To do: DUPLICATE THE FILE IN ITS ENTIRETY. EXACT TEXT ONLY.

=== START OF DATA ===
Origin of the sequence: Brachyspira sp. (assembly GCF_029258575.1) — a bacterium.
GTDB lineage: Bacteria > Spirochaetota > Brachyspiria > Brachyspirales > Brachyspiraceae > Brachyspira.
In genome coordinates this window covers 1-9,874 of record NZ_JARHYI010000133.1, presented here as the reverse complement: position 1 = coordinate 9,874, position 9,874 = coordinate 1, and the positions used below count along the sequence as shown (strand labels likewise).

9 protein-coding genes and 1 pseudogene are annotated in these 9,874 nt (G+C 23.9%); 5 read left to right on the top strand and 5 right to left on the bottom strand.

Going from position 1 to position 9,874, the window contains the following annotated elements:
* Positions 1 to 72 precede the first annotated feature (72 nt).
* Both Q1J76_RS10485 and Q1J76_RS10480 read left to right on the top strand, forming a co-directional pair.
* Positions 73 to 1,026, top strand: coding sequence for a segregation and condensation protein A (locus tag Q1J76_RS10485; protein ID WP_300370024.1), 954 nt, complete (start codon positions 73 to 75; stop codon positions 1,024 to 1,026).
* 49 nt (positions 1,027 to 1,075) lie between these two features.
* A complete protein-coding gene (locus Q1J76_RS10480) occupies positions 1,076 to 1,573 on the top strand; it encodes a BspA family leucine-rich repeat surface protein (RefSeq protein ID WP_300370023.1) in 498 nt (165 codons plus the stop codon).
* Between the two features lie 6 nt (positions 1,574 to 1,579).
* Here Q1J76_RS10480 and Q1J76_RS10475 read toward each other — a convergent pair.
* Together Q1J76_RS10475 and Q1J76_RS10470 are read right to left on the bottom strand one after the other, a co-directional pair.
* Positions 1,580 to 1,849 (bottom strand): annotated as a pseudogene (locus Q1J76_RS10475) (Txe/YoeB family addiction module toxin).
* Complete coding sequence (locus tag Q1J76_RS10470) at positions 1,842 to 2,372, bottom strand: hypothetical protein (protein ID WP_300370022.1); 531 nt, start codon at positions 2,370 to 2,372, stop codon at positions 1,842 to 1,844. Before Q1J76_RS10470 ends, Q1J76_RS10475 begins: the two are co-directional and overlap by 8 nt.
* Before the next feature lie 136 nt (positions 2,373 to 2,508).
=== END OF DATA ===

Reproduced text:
Origin of the sequence: Brachyspira sp. (assembly GCF_029258575.1) — a bacterium.
GTDB lineage: Bacteria > Spirochaetota > Brachyspiria > Brachyspirales > Brachyspiraceae > Brachyspira.
In genome coordinates this window covers 1-9,874 of record NZ_JARHYI010000133.1, presented here as the reverse complement: position 1 = coordinate 9,874, position 9,874 = coordinate 1, and the positions used below count along the sequence as shown (strand labels likewise).

9 protein-coding genes and 1 pseudogene are annotated in these 9,874 nt (G+C 23.9%); 5 read left to right on the top strand and 5 right to left on the bottom strand.

Going from position 1 to position 9,874, the window contains the following annotated elements:
* Positions 1 to 72 precede the first annotated feature (72 nt).
* Both Q1J76_RS10485 and Q1J76_RS10480 read left to right on the top strand, forming a co-directional pair.
* Positions 73 to 1,026, top strand: coding sequence for a segregation and condensation protein A (locus tag Q1J76_RS10485; protein ID WP_300370024.1), 954 nt, complete (start codon positions 73 to 75; stop codon positions 1,024 to 1,026).
* 49 nt (positions 1,027 to 1,075) lie between these two features.
* A complete protein-coding gene (locus Q1J76_RS10480) occupies positions 1,076 to 1,573 on the top strand; it encodes a BspA family leucine-rich repeat surface protein (RefSeq protein ID WP_300370023.1) in 498 nt (165 codons plus the stop codon).
* Between the two features lie 6 nt (positions 1,574 to 1,579).
* Here Q1J76_RS10480 and Q1J76_RS10475 read toward each other — a convergent pair.
* Together Q1J76_RS10475 and Q1J76_RS10470 are read right to left on the bottom strand one after the other, a co-directional pair.
* Positions 1,580 to 1,849 (bottom strand): annotated as a pseudogene (locus Q1J76_RS10475) (Txe/YoeB family addiction module toxin).
* Complete coding sequence (locus tag Q1J76_RS10470) at positions 1,842 to 2,372, bottom strand: hypothetical protein (protein ID WP_300370022.1); 531 nt, start codon at positions 2,370 to 2,372, stop codon at positions 1,842 to 1,844. Before Q1J76_RS10470 ends, Q1J76_RS10475 begins: the two are co-directional and overlap by 8 nt.
* Before the next feature lie 136 nt (positions 2,373 to 2,508).